Should sacrificing ceremony's/killing festivals be banned?
Unless you are going to legally enforce vegan-level animal rights as unquestionable rules, you cannot ban these ceremonies as long as the animal is a non-primate and isn't legally the pet of an individual that is not consenting to it.
To ban these ceremonies, you would need to legally equate all non-human animals to human beings but then they'd just resort to insects most likely (religion, despite its apparent rigidity is actually very adaptable with times).
It's not practical to protect animals to the level we do human beings because not only can animals not testify in court due to language barriers but too many people would riot and protest the moment meat was banned, let alone milk or eggs.
Animals definitely do not and never will benefit from killing festivals. Whole pods are killed, family's, friends are killed. this acceptable? It's not and it's not in the animal's best interest either. This reckless behaviour isn't beneficial for the environment either and it's affecting not just that species of animal, but the whole food chain. This isn't even debatable, this is happening for no reason, apart the killers pleasure. Here animals are suffering for no reason and it's terrible to think that this is also legal. These animals never did any harm to us do why are we knocking them out of existence, no wonder why all these species of animals are going extinct. No one understands what they are doing, how much harm they are causing not just for each individual animal but the whole planet!
When you say 'ban', you mean legally prevent. If you want to enforce such laws, you must first upgrade animal rights to near-vegan levels.
You have yet to explain how you could successfully do this in today's society.
It cannot work from a practical standpoint. It's not animal abuse since it counts as simple slaughter and they can easily say they were intending to eat it but it was off etc.
It's easier to let them occur as it leaves everyone at peace and as a leader of a nation you want this.
I would like to know where you have gotten all your information form. I would also like to know some of your main points to back up your arguments seems although you haven't provided any so far and this is the last round.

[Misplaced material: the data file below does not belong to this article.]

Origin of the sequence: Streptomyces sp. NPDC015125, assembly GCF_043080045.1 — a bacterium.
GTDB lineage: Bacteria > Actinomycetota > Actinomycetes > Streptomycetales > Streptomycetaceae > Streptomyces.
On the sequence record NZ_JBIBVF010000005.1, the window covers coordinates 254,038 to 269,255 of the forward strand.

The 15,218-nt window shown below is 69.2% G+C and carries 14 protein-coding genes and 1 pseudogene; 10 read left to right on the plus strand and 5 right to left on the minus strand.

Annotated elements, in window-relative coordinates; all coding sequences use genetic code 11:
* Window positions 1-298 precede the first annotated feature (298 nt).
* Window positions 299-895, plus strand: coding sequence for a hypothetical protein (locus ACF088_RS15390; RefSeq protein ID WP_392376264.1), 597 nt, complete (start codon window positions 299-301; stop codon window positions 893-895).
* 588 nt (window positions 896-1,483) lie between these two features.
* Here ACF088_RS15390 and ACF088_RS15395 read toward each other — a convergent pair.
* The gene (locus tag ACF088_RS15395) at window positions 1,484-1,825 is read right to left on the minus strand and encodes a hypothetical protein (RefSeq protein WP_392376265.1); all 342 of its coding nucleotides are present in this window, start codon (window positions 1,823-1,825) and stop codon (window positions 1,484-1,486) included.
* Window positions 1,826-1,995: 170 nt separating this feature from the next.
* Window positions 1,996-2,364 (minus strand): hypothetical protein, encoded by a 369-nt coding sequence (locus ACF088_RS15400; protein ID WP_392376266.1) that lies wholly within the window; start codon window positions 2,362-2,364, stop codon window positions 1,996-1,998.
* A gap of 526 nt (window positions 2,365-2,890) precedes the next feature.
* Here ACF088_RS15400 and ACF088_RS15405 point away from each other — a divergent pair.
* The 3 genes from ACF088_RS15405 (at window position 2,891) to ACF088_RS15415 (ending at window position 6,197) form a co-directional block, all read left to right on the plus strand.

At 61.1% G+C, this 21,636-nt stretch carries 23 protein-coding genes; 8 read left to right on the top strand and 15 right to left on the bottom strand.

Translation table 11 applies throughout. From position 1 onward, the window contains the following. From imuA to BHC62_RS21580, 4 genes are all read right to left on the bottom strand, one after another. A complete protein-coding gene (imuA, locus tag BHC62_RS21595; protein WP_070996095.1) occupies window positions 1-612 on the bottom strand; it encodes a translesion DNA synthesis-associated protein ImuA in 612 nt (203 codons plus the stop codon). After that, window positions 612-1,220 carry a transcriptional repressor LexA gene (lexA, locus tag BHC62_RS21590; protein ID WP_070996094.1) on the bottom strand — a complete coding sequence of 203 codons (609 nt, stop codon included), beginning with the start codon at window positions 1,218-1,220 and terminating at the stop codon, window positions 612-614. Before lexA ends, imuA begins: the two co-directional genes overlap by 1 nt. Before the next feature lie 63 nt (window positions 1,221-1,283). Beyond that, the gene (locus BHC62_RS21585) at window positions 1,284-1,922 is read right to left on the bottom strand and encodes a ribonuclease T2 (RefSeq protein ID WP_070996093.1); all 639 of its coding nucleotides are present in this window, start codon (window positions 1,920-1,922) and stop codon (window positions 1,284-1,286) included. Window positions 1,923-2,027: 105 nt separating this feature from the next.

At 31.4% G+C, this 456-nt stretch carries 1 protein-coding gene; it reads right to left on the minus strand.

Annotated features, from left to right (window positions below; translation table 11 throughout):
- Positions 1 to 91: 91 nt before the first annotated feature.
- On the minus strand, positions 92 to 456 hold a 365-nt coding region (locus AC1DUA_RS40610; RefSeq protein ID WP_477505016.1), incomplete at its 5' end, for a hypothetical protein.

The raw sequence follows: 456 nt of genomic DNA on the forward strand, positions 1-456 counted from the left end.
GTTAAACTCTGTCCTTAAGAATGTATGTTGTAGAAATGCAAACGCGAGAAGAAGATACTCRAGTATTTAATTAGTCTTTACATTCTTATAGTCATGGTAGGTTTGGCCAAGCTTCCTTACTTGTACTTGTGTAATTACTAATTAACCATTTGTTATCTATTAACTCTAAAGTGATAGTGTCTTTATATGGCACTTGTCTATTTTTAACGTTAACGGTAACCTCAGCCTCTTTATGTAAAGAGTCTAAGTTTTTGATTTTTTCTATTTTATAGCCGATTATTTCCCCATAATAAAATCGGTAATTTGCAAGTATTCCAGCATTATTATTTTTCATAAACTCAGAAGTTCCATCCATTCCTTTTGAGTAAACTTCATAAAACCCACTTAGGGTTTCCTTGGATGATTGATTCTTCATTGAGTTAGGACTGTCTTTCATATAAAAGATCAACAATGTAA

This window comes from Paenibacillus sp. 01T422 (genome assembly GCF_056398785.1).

You do not need to go through the processes you have suggested to create a ban anyway because I have signed a petition to stop a organisation like this. By signing this I helped stop the festival, the 'Yulin dog meat festival' where dogs are stolen from owners, tied to a rope and dragged along the road by a car to the next house. This happens in the dark of the night. Once they have gotten enough dogs they then take it back to "HQ" or whatever you want to call it to process the meat etc.
Thanks to over 3 million people signing this petition this festival was banned this year, so what were you trying to imply? You are also trying to put across the point that these animals don't matter. I am making this clear for you also, this is a website were you show your opinion and share you knowledge and information through debating. Not at any stage did I say I was going to start making a major fuss out of this and take it to court etc. like you are trying to imply I am simply informing and debating your information and comparing it to mine. At no point did I say that I would ever stop this I am just suggesting to people to take a stand. I am just informing people of the terrible things that happen. I am just persuading people to join my side.
These types of festivals are so terrible and should not exist, they are terribly wrong and have horrific slaughtering done for what reason? No reason. Is this what animals deserve?
Perhaps Pro is not familiar with debating but one of the most basic concepts in debating are the roles of each side and what the resolution is: